The next big adventure came rather sooner than I planned - the adaptation of one of the tiny Shakespeare animations into a comic. The whole story.
 Interesting how you can get away with a certain amount of disconnect in an animation - two parallel strands of story that you switch between...even in a very short short; but that this immediately becomes confusing in a comic strip. You almost feel as though you want to put dirty great arrows on to say - look this bit follows this line of thought. Then you realise a more grown-up way to do this would be by mirroring some aspects of the visual. Pose, face...easy(?) when you can cut and paste. And then you are forcibly reminded that whilst in a storyboard every frame is exactly the same size and aspect ratio, that is a VERY dull way to compose a cartoon strip. But...those are the drawings you have to work with.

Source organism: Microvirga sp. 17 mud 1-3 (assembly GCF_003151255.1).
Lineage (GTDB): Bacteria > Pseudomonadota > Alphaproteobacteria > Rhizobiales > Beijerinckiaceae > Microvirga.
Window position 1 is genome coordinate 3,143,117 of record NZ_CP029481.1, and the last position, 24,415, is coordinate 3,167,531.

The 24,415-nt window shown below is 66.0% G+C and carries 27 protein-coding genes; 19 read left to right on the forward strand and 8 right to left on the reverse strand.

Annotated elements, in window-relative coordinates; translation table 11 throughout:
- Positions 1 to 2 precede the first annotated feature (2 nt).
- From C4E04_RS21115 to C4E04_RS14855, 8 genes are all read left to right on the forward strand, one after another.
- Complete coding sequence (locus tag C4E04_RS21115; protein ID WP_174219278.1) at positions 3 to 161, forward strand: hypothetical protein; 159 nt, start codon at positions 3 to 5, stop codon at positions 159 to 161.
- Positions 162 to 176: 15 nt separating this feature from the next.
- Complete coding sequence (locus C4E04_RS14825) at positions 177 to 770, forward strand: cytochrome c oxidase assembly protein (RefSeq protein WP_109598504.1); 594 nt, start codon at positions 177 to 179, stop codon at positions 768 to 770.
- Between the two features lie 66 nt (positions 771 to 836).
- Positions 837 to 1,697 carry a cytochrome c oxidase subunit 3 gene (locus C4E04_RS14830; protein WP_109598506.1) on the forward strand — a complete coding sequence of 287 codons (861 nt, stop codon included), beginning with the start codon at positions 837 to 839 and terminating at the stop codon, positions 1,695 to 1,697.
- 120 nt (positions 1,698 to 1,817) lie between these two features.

Actually, strip cartoons and old fashioned comics often use a standard size/shape, but have Batman Marvel forever spoilt that by leading us to expect dynamic, different-sized, non-rectangular...? Ooh wait, this goes with my earlier ideas about changing sizes and shapes of screen in a movie...There's probably a really nice piece of software that helps with the creation, measuring, balancing of different frames; but I probably wouldn't use it!
So now I get to re-read my favourite comic books, Fun Home (Alison Bechdel) and Persepolis (Marjane Satrapi), plus anything by Scott McCloud - this time looking at the shape of the boxes. And so many different ways to explore this particular range of adaptation...

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